Carrol Daily Times Herald from Carroll, Iowa on April 19, 1976 · Page 9
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Carrol Daily Times Herald from Carroll, Iowa · Page 9

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Carroll, Iowa
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Monday, April 19, 1976
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Page 9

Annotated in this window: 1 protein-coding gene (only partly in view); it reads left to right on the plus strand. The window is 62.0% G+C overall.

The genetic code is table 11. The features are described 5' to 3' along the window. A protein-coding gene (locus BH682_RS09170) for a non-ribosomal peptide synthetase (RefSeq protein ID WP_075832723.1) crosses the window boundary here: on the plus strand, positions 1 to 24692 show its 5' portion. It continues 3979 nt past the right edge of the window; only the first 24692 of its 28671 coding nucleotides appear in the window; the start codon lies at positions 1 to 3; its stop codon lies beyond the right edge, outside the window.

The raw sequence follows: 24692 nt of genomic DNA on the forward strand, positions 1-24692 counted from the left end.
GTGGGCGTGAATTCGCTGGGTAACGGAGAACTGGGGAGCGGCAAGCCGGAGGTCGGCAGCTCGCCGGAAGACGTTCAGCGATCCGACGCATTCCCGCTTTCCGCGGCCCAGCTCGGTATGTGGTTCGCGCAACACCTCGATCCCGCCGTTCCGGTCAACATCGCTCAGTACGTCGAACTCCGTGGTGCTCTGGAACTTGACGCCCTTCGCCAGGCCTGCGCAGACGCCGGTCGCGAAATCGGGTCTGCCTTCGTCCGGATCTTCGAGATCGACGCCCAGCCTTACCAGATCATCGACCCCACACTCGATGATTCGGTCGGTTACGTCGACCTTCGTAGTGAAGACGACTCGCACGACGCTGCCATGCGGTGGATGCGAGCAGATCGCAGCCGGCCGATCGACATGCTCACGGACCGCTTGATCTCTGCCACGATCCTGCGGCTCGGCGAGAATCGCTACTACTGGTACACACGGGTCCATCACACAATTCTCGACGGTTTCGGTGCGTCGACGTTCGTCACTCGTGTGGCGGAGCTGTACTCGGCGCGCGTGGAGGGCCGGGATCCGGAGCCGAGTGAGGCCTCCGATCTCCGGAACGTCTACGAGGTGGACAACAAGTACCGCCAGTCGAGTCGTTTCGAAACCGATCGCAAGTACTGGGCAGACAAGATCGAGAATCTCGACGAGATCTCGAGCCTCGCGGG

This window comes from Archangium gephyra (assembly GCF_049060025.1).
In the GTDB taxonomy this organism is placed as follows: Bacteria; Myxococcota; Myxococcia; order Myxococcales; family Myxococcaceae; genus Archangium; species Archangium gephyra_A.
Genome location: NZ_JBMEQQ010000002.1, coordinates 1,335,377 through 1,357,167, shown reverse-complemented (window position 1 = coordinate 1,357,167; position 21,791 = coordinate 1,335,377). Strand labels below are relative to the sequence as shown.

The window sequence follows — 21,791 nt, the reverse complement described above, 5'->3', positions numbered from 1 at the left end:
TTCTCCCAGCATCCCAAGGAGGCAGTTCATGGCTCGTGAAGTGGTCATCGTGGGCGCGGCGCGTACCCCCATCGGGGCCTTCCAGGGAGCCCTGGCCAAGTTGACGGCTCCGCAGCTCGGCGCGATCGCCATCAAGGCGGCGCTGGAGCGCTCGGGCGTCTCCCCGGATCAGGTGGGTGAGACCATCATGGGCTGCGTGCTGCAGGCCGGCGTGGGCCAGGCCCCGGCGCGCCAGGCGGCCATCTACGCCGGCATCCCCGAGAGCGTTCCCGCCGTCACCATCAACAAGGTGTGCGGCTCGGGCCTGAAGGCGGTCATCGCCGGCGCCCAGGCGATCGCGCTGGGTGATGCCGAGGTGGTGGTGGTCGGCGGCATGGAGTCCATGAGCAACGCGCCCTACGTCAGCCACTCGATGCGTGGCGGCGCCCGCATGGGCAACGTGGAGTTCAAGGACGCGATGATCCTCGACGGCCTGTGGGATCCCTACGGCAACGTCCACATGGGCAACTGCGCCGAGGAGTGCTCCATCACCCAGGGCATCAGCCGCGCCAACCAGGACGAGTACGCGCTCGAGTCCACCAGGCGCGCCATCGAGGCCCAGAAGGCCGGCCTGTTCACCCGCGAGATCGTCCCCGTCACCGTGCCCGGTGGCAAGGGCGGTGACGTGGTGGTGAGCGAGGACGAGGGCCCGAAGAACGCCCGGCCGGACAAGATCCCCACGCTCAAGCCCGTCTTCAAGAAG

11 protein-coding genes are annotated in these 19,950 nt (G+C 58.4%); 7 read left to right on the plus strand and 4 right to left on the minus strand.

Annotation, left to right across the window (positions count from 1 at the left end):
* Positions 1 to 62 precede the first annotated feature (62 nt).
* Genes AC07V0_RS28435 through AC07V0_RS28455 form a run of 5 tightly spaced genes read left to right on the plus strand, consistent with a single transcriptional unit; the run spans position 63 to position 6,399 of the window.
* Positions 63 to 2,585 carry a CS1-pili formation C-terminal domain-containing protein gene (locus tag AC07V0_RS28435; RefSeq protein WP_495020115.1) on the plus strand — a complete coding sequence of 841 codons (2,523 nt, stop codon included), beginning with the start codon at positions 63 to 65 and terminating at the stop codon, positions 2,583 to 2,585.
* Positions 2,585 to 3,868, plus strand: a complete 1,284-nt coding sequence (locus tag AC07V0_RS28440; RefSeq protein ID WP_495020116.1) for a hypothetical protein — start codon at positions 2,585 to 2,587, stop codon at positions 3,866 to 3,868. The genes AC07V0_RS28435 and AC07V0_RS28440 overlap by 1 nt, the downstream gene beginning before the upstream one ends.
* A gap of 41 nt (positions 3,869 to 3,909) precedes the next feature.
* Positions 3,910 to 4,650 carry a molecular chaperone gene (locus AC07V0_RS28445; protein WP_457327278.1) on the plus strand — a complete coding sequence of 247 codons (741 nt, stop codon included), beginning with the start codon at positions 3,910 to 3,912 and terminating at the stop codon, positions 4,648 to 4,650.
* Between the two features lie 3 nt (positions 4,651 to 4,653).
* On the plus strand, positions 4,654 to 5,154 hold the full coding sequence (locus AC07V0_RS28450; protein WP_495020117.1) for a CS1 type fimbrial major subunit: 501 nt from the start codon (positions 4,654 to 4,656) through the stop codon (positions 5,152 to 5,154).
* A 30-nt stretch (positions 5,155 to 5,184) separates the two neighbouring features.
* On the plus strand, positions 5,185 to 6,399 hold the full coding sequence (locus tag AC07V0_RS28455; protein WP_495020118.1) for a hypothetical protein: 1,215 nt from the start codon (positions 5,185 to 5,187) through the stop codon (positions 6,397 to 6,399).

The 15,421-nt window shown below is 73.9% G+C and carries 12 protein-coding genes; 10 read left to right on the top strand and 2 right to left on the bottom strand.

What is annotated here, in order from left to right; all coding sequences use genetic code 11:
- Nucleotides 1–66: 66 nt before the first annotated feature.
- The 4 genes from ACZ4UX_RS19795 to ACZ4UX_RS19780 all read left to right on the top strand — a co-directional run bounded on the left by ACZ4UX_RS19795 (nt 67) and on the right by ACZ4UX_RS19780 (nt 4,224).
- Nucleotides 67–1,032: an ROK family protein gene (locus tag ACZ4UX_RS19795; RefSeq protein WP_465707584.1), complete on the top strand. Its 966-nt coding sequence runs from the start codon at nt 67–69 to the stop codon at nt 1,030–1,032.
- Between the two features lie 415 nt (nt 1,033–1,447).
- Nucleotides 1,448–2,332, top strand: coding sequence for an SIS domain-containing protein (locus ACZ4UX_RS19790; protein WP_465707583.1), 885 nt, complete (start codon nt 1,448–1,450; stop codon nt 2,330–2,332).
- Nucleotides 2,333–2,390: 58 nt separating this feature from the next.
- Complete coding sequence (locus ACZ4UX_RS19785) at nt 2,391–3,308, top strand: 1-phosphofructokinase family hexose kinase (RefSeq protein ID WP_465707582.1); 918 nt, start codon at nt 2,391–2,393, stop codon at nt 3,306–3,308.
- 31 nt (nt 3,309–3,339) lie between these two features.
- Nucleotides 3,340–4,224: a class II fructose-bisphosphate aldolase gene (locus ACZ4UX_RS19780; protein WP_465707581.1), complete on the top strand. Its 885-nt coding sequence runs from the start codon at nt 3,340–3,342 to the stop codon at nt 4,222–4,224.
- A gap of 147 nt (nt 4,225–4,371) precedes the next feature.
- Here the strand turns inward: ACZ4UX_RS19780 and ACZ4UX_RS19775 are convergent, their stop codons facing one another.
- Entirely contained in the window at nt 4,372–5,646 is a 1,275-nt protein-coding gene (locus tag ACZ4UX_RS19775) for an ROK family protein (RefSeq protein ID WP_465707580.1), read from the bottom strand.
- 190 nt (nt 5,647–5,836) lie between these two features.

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Gourmet Dinner, Theater a Success Times Herald, Carroll, la. Q Monday, April 19, 1976 ' ByMaryLeeHagert BREDA — Patriotic flags lined the sidewalk approaching the heavy school doors. A banner proclaiming the "Yankee Peddler Inn" was strung across the outside entrance. It was dusk and persons were scurrying toward the building in quiet anticipation. Inside almost everyone was in motion, dashing about the decorated St. Bernard's School gymnasium and cafeteria. This was the scene last week as the pensioners of the St. Bernard's Church sponsored a dinner-theatre. 1 About 550 persons were served at the "Inn". Some travelled from Atlantic and Fort Dodge to attend the gourmet meal and variety show. Prior to the three nights the "Inn" was staged, several Breda residents toiled many long hours making preliminary preparations. About 140 persons helped with the candlelight supper and 20 persons staged the variety show. It was not uncommon to be in downtown Breda and to overhear people asking, "Do you have a cowboy hat?" or "You wouldn't happen to own an old pair of boots?" They were busy gathering the necessary costumes for the variety show. The day before the first meal was served, the dinner crew began preparing the meat for the Beef Wellington and making the Clam Chowder Soup. Both were items on the meal menu. The dinner-theatre is part of a money-making scheme originated by the church's pastor, the Rev. Charles Yetmar. He assigns members of the parish to help with various projects. The proceeds are donated to the St. Bernard's church and school. The head committee had worked on the dinner-theatre since before the boys' state basketball tournament, committeeman Doug Polking said. "At times we wondered if it was worth it all. but once things were ready to go, we knew it was." he said. "It's really been fun!" quipped another committeeman, Norman J. Nieland, rural Breda. As with most undertakings of this size, there were a.few humorous experiences, Polking said. The committee had to figure out the quantities of Just moved in? I can help you out. Don't worry and wonder about learning your way around town. Or what to see and do. Or whom to ask. As your WELCOME WAGON Hostess, I can simplify the business of getting settled. Help you begin to enjoy your new town... good shopping, local attractions, community opportunities. And my basket Is full of useful gifts to please your family. Take a breaMrom unpacking and call me. 7- "Q «] 792-9394 ingredients needed to serve the large crowds. "We wanted to order 45 individual stalks of celery." Polking explained. "But somewhere along the line things .got mixed up. and the market sent us 45 bunches of celery!" he said with a laugh. "We don't know what to do with all this celery." he added. As the food was being served by one of the 25 waiters and waitresses, the committee heads were able to sit back and relax. Most seemed to know their jobs and there was little confusion evidenced by the kitchen crew. "We have a crew for everything, even a decorating crew," Nieland said. "This is a real togetherness project," Mello Knobbe. rural .Breda, a head committeeman said. "Even if it isn't our biggest money maker, you get to know the people in the parish." Handmade pieced quilts lined the auditorium. A large imposing stage had been build to one side. Dinner tables, lighted with candles made by Sr. Joan, clustered around the stage. The "chefs" prepared the flaming cherries jubilee on the stage for everyone to see. Tiny flames leaped out of the dishes, as the dessert was served. Following the meal, a two hour variety show was staged. Students, parishioners and members of the community helped with the show. The show included both comical and serious pieces. Several high school age mimics presented skits. Musical numbers, including one involving the entire St. Bernard's church choir, were scattered throughout the show. The finale was a one act comedy entitled "The Bad. the Worse, and the Broccoli." The —Slarf Photo Duane Steinkamp, rural Breda, carves Beef Wellington served at the St. Bernard's Church, Breda, dinner-theatre. audience roared with laughter as the adults acted with exaggerated motions and voices. The four course dinner included food dishes not commonly seen on many dining tables. Here are two of the recipes. One person was heard sayihg/'I don't normally like cooked carrots, but these are fantastic!'' Carrots Winemastcr Inn 2 Ib. carrots, sliced 1 2 Ige. onion, diced 3 stalks celery •''•i C. white wine Vb C. sugar what's new? Babjes are born every day. And newspapers report it —in-full. They also report on who's getting married, local sports, the price of a pot roast, and more. In "your community this is news. And newspapers print the news, with strong emphasis on local news. Local newspapers deliver, where other news sources leave off. People believe strongly in newspapers for several reasons: newspaper reading is a habit with most people; it's part of the habitual routine of daily life; and people regard their newspaper as a friend they can't do without. Over eight out of ten adults read a newspaper every day. For that .reason no other news medium can match local newspapers for speedy, thorough saturation of your town. For all the news about your community, read your local newspaper. Newspapers deliver the local story. IOWA PRESS ASSOCIATION AN AFFILIATION OF 385 IOWA WEEKLY AND DAILY NEWSPAPERS ":iC. butter '/2 tsp. dill weed Dice celery, including leaves. Combine all in'gredients in a saucepan. Cook over low heat until they are tender. Boston Style Clam Chowder 5 oz. celery 5 oz. onions 7 oz. potatoes 1 qt. water '.i bay leaf :> /4 Ibs. clams I'.aC. clam liquid Salt to taste '«tsp. pepper 5C. milk 2 oz.fat 2 oz. flour Combine diced celery, chopped onions and cubed potatoes. Add vegetables and bay leaf to boiling water and cook until tender, approximately 20 minutes. Add cooked clams, clam liquid or water, salt and pepper to above mixture. Bring to boiling point. , Scald milk. Blend melted fat and flour to a smooth paste. Add scalded milk slowly, stirring constantly. Combine with clam and vegetable mixture. Cook about 15 minutes or until soup is smooth and slightly thickened. Note: 1' i pounds of finely cubed salt pork may be substituted tor fat in recipe. Fry salt pork until lightly browned, add flour to make a roux. Serves 12. Soybean is Hailed as Substitute By Tom Hoge (AP Writer) The soybean, which has been called the "meat without bones," was known to the Chinese about 2,000 years before the birth of Christ and still serves as a keystone of the Chinese cuisine. Soy sauce has long been a standby in this country as a seasoning, but now with the soaring cost of meats, the protein-rich bean is being used more and more as an occasional substitute for meat dishes. Actually, it can be used in most every kind of recipe from soup to nuts. Eaten green, soybeans resemble our limas, but they are more often concumed as a dried, cooked bean. They are also ground into flour, which in turn can be processed into an instant soluble powder. Soybean milk, which can be made from either the flour or the powder, has proven a useful substitute for cow's milk and is used to make a curd product that is much like cottage cheese. This substance has been used for centuries in Chinese cookery and is known to have an even higher protein content than straight soybeans. The protein content of this adaptable bean is formidable. Half a cup of cooked soybeans contains about 20 grams of protein and half a cup of soy flour contains about 30. Compare this with a whole cup of milk, which contains only eight grams of protein, and a quarter pound of chicken, which runs between 15 and 18 grams. The famed nutritionist, Dr. Carlton Fredericks, notes, however, that whereas soy is unusually efficient for a vegetable protein, it is still not quite as efficient as meat, milk, fish and fowl proteins. A number of big food processing houses have been putting out soybean protein — meat substitutes for vegetarians and those who cannot afford a daily ration of meat or fowl. They feature frozen soy sausages, ham or chicken chunks among other things. • Soybeans seem to do best when combined with other ingredients. The process is usually simple once you have prepared them. Just soak dry beans overnight and simmer them in water about three hours till tender. Here is a recipe for soybean casserole that should help stretch your budget. 3 tablespoons vegetable oil 1 Vi cups onions chopped fine 2 cloves minced garlic 2'/2 cups fresh diced tomatoes 1 cup wheat germ 3 tablespoons brewer's Counter Talk By Jewel Tooley Potato chips (munch, crunch) are celebrating their 123rd birthday (crunch) this year. Happy birthday (crunch) to them! There are few home-bred foods in America with the tradition of the natural potato chip, according to the Potato Chip Institute International. Several new Americana recipes using potato chips have been prepared especially for the nation's bicentennial year. Paul Revere's tavern never served such delectable hamburgers as these, which can be even more exciting with garlic or onion powder sprinkled on them: Flag Wavers Cheese and Potato Burger 1 '/i> pounds ground chuck 1 onion, chopped l'/2 tsp. salt legg '.'2 cup finely crushed potato chips '/a cup catsup 4 slices American cheese 4 hamburger buns, split and toasted Additional potato chips, catsup, pickle slices In a bowl, mix chuck, onion, salt, egg, crushed potato chips and catsup. Mix until well blended and shape mixture into four large patties. Fry or grill burgers until desired degree of doneness. Top burgers with cheese slices and broil until cheese melts. Place burgers on buns. Serve with potato chips. Top burgers with catsup and add pickle slices. (Serves 4). yeast 3 cups cooked soybeans 2 tablespoons whole wheat flour 1 tablespoon soy flour 1 teaspoon oregano 1 teaspoon thyme 1 tablespoon molasses 4 ounces white wine This poultry stuffing comes from New England and may be used for turkey, chicken, game hens or duckling. Coarsely crumbled potato chips give it a unique flavor. The recipe makes enough stuffing for a 10-pound turkey, two 4-pound roasting chickens, eight game hens or two 4-pound ducklings. New England Potato Stuffing for Poultry '/2 cup butter or margarine 1 onion, chopped I cup chopped celery 1 cup sliced fresh mushrooms 10 slices while bread, cut into ''.--inch cubes 1 cup finely crushed potato chips 1 cup chicken broth 1 tsp. salt 1 tsp. poultry seasoning '/i cup chopped parsley In a skillet, heat butter and saute onion, celery and mushrooms until golden, about 5 minutes. Pour mixture with drippings into a bowl. Stir in bread, potato chips, broth, salt, poultry seasoning and parsley. Toss to blend well. Stuff poultry just before it is ready to be roasted or pile stuffing into a greased 2''2-quart casserole for baking separately. If baking in a separate casserole along with the roasting poultry, bake it for 1 hour. Even if you don't use potato chips in cooking, be sure to munch a bunch for lunch to celebrate their birthday. Salt and pepper to taste Saute onions and garlic in the oil till tender, then add all other ingredients, mix well and place in a casserole. Bake in a preheated 350-degree oven about half an hour or till bubbling. Serves 6. Good with a chilled dry white wine. 4-H Club News The Jolly Janes and Merry Makers 4-H clubs held a joint meeting the afternoon of April 10 at the Extension meeting room. The meeting was conducted by the presidents Amy Daiker and Deb Wiederin. Pledges' were led by Linda Baumhover. Roll call was answered by "describing a nature article brought to the meeting." Items discussed were the health clinic, intermediale camp, how to fill out record books, and the fair list. Presentations given were: "Decorating with Plants and Their Care," by Jane Pudenz: "Terrariums." by Karla Lux: "Nature Notebook." by Julie Hagemann. and "Different Types of Floor Coverings." by Michele Pudenz. Slide narrations given were: "Articles Created from Nature." by Amy Daiker: "Decorating with Nature Ma t e'r i a 1 s.'' by Lor a Hagemann. and "Artist with a Green Thumb." by Julie Hagemann. The activity for the afternoon was drawing designs in various shape spaces, and making Easter favors for residents of the Carroll County Care Facility. The meeting closed with a sack lunch. The next meeting will be May 15. in the Farm Bureau meeting room. 25% OFF SALE Save On Goodyear White Stripe Or White Letter Tires 'POLYGIAS' 70 SERIES-White Stripe 'Custom Wide'I read Polyglas' $ 39 E70-14 $ 39 H70-14 *48 F70-14 $42 IG70-15 $ 45 D70-14 with trade G70-14 $ 45 H70-15 $ 48 Plus $1.95 to $3.07 F.E.T.. depending on size. • For performance cars • Tread-firming belts • Wide tread, low profile Also white letter tires at comparable savings. 60 SERIES-White Letter 'Polyglas'GT $44 E60-14 with trade F60-14 *48 G60-15 $ 52 G60-14 $ 50 H60-15 $ 56 Plus $2.66 to $3.72 F.E.T., depending on size. • Wide nine-rib tread • Bias-belted construction • Style and performance $ 59 Everyday Low Prices on Polyester Cord Tires 'ALL-WEATHER' 78 B78-13 blackwall with trade E78-14 F7B-14 G78-14 I G78-15 $ 24 70 $ 25 80 S 26 95 blackwall with trade Plus $1.82 to $2.65 F.E.T., depending on size. WHITEWALLS available at slightly higher prices. Listed sizus fit models of Dart, Miislnng, Camaro, Charger, Century, Cutlass, Uuick, American Motors, Dodge and others. 1 Polyester cord body ' bias-ply construction 1 Low budget- saving price Tire Sale Prices Remain In Effectl Thursday, Friday & Saturday Only GOODfYEAR PAUL & WAYNE SKELLY SERVICE East Hwy. 30 - Carroll